Botanic Gardens Trust, Sydney, Australia

Blue Mountains Botanic Garden

Acer palmatum ‘Atrolineare’

The Blue Mountains Botanic Garden, Mount Tomah - June

Common name Japanese maple
Scientific name

Acer palmatum ‘atrolineare’ Thunb.

Family  Sapindaceae

Genus: Acer - from the Latin: acerosus, pointed. Possibly in reference to the tips of the leaf lobes.

Species: palmatum - from the Latin: palma, palm of the hand. In reference to the leaf shape.

Cultivar: ‘Atrolineare’ - from the Latin: atro, black, dark and lineare, in reference to the colour and fine, parallel line of the leaves.

Distribution Found throughout the islands of Japan, has been further divided into a number of subspecies. Plants have long been selected from the wild and bred for form and leaf-colour. This domestic horticulture flourished during the edo era (1603-1867) and continues worldwide today.
Native habitat The species in the wild has a broad altitudinal range (100-1300 m), wide soil ph and diversity of aspect. In cultivation a moist, fertile soil and cool-climate are preferred.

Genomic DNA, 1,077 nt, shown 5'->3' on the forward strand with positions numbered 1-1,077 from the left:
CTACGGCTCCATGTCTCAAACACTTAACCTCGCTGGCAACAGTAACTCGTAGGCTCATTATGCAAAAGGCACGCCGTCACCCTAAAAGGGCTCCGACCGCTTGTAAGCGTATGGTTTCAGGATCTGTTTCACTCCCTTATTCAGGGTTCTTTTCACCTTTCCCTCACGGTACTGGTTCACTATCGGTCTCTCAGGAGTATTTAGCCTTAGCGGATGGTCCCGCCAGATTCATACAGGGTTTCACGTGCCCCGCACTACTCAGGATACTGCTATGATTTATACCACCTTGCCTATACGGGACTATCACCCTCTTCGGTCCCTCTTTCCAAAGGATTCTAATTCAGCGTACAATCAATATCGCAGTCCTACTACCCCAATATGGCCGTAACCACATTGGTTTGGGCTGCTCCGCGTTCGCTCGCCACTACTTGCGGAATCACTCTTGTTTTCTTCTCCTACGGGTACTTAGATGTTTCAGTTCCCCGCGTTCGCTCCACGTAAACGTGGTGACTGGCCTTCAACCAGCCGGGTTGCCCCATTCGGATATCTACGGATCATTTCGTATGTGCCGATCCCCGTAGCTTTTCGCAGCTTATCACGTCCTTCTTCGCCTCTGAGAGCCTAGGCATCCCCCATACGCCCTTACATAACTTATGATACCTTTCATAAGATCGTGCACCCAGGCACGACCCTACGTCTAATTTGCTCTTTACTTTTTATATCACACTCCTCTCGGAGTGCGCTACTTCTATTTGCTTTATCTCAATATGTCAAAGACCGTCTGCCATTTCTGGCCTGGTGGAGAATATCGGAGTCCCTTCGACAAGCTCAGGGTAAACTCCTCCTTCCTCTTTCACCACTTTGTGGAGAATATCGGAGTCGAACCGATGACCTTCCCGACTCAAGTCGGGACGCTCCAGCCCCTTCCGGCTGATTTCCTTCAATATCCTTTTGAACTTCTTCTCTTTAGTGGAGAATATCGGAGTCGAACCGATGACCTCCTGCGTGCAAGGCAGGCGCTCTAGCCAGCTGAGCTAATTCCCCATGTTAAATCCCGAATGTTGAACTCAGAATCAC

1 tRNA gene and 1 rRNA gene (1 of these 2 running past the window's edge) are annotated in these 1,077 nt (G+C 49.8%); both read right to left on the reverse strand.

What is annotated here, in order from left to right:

Description Usually described as small to large shrubs, most forms of this maple reach less than 4 metres in 10 years and a few attain 10 m.
Flowering/fruiting Very small flowers form in the spring and the winged fruit, samaras, are shed in the autumn.


Either side of the path from the Visitor Centre deck to the Residence Garden, beds R145 and R146.


Purchased in the early 1980s as cultivar ‘Linearilobum Rubrum’, these two small trees were planted in 1984. They have an upright, vase-shape with weeping branchlets and have now reached the expected mature height of 4 metres.

This narrow-lobed form, with each leaf lobed divided to the base of the leaf, does not occur in the wild. Similar forms are grouped informally as ‘Linearilobum’.

No fewer than 15 synonyms are ascribed to this cultivar and since the early 2000s. The recommended appellation has been ‘Atrolineare’. From spring through to late
summer the mostly five-lobed leaves appear green with a purplish tinge. Late autumn sees a shift to claret tones.

The featured cultivar is one of some 50 cultivars of A. palmatum on display throughout this cool-climate Garden.